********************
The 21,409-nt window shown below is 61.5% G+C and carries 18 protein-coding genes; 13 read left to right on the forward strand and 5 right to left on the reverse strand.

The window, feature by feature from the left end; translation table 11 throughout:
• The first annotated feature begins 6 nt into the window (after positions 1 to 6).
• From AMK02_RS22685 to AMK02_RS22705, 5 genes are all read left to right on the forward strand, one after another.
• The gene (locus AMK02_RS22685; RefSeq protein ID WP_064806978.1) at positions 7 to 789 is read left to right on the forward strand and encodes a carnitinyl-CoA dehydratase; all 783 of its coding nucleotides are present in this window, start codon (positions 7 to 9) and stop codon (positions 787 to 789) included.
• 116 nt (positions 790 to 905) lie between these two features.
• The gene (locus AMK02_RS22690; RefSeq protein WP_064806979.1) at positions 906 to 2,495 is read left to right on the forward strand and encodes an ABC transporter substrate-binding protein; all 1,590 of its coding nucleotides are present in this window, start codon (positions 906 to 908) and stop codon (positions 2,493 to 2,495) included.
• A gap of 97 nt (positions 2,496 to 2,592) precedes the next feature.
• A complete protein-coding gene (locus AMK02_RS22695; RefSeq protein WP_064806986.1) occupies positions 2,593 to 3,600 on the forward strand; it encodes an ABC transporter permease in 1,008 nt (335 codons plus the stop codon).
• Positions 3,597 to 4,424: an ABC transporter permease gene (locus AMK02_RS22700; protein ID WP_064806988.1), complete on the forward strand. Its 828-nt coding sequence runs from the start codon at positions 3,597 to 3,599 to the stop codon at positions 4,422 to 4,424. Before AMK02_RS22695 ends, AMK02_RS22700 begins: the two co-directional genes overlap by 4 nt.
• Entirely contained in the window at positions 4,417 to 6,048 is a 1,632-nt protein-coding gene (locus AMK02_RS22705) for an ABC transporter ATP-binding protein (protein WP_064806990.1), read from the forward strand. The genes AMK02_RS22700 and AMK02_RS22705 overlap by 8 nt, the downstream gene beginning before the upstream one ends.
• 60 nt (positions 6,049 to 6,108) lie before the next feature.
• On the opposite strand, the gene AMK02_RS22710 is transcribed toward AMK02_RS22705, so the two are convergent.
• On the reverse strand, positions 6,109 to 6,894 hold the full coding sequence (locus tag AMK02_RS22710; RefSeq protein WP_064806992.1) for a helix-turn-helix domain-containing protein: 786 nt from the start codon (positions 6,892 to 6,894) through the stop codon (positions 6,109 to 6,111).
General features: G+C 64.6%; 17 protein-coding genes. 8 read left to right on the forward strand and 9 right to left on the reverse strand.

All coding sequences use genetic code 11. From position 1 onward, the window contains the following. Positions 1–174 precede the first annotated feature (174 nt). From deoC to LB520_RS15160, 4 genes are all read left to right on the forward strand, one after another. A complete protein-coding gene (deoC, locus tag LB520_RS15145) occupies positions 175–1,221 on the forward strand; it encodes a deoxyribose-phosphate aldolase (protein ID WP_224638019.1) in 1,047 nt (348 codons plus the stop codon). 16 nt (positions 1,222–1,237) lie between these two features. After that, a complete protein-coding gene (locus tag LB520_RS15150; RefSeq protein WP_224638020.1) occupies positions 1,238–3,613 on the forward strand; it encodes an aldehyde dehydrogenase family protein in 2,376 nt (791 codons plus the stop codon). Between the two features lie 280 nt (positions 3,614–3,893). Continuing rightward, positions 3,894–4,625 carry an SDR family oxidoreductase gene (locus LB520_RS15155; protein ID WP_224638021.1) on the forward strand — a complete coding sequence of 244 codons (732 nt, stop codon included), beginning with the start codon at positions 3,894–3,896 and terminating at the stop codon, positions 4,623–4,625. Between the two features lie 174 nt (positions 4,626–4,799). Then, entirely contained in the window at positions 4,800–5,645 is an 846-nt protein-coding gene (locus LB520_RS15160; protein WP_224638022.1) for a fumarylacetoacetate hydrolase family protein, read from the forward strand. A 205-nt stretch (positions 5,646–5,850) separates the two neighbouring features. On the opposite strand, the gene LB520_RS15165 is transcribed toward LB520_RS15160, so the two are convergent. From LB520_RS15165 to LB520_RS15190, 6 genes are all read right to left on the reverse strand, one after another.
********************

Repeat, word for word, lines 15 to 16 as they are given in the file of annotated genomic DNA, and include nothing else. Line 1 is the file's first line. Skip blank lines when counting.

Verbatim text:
General features: G+C 64.6%; 17 protein-coding genes. 8 read left to right on the forward strand and 9 right to left on the reverse strand.

All coding sequences use genetic code 11. From position 1 onward, the window contains the following. Positions 1–174 precede the first annotated feature (174 nt). From deoC to LB520_RS15160, 4 genes are all read left to right on the forward strand, one after another. A complete protein-coding gene (deoC, locus tag LB520_RS15145) occupies positions 175–1,221 on the forward strand; it encodes a deoxyribose-phosphate aldolase (protein ID WP_224638019.1) in 1,047 nt (348 codons plus the stop codon). 16 nt (positions 1,222–1,237) lie between these two features. After that, a complete protein-coding gene (locus tag LB520_RS15150; RefSeq protein WP_224638020.1) occupies positions 1,238–3,613 on the forward strand; it encodes an aldehyde dehydrogenase family protein in 2,376 nt (791 codons plus the stop codon). Between the two features lie 280 nt (positions 3,614–3,893). Continuing rightward, positions 3,894–4,625 carry an SDR family oxidoreductase gene (locus LB520_RS15155; protein ID WP_224638021.1) on the forward strand — a complete coding sequence of 244 codons (732 nt, stop codon included), beginning with the start codon at positions 3,894–3,896 and terminating at the stop codon, positions 4,623–4,625. Between the two features lie 174 nt (positions 4,626–4,799). Then, entirely contained in the window at positions 4,800–5,645 is an 846-nt protein-coding gene (locus LB520_RS15160; protein WP_224638022.1) for a fumarylacetoacetate hydrolase family protein, read from the forward strand. A 205-nt stretch (positions 5,646–5,850) separates the two neighbouring features. On the opposite strand, the gene LB520_RS15165 is transcribed toward LB520_RS15160, so the two are convergent. From LB520_RS15165 to LB520_RS15190, 6 genes are all read right to left on the reverse strand, one after another.